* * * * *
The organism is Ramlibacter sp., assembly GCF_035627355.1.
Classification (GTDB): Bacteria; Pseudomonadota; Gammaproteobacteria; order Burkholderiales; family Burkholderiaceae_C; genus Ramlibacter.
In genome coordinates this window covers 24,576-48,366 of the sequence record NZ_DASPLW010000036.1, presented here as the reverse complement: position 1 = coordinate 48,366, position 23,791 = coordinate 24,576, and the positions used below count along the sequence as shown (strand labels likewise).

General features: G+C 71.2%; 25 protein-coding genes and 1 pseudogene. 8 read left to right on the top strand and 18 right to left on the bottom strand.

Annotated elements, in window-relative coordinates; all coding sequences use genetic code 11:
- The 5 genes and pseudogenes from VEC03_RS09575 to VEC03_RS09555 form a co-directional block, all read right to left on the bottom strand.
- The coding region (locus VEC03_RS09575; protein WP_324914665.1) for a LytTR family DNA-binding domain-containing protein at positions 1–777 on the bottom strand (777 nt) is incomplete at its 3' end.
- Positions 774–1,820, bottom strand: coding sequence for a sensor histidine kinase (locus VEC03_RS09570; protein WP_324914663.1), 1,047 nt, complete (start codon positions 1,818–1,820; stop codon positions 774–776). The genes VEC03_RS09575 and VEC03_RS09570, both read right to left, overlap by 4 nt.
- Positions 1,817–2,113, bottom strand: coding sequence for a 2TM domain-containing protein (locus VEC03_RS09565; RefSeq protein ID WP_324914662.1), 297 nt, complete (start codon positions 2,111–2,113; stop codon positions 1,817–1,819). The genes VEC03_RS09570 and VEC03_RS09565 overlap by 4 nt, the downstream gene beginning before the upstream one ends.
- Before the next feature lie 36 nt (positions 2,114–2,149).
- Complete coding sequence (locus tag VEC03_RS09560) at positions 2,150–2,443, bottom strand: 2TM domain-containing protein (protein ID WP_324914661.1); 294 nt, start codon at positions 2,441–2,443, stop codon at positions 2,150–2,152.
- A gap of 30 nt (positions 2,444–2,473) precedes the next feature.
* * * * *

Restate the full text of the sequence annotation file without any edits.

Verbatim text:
The organism is Ramlibacter sp., assembly GCF_035627355.1.
Classification (GTDB): Bacteria; Pseudomonadota; Gammaproteobacteria; order Burkholderiales; family Burkholderiaceae_C; genus Ramlibacter.
In genome coordinates this window covers 24,576-48,366 of the sequence record NZ_DASPLW010000036.1, presented here as the reverse complement: position 1 = coordinate 48,366, position 23,791 = coordinate 24,576, and the positions used below count along the sequence as shown (strand labels likewise).

General features: G+C 71.2%; 25 protein-coding genes and 1 pseudogene. 8 read left to right on the top strand and 18 right to left on the bottom strand.

Annotated elements, in window-relative coordinates; all coding sequences use genetic code 11:
- The 5 genes and pseudogenes from VEC03_RS09575 to VEC03_RS09555 form a co-directional block, all read right to left on the bottom strand.
- The coding region (locus VEC03_RS09575; protein WP_324914665.1) for a LytTR family DNA-binding domain-containing protein at positions 1–777 on the bottom strand (777 nt) is incomplete at its 3' end.
- Positions 774–1,820, bottom strand: coding sequence for a sensor histidine kinase (locus VEC03_RS09570; protein WP_324914663.1), 1,047 nt, complete (start codon positions 1,818–1,820; stop codon positions 774–776). The genes VEC03_RS09575 and VEC03_RS09570, both read right to left, overlap by 4 nt.
- Positions 1,817–2,113, bottom strand: coding sequence for a 2TM domain-containing protein (locus VEC03_RS09565; RefSeq protein ID WP_324914662.1), 297 nt, complete (start codon positions 2,111–2,113; stop codon positions 1,817–1,819). The genes VEC03_RS09570 and VEC03_RS09565 overlap by 4 nt, the downstream gene beginning before the upstream one ends.
- Before the next feature lie 36 nt (positions 2,114–2,149).
- Complete coding sequence (locus tag VEC03_RS09560) at positions 2,150–2,443, bottom strand: 2TM domain-containing protein (protein ID WP_324914661.1); 294 nt, start codon at positions 2,441–2,443, stop codon at positions 2,150–2,152.
- A gap of 30 nt (positions 2,444–2,473) precedes the next feature.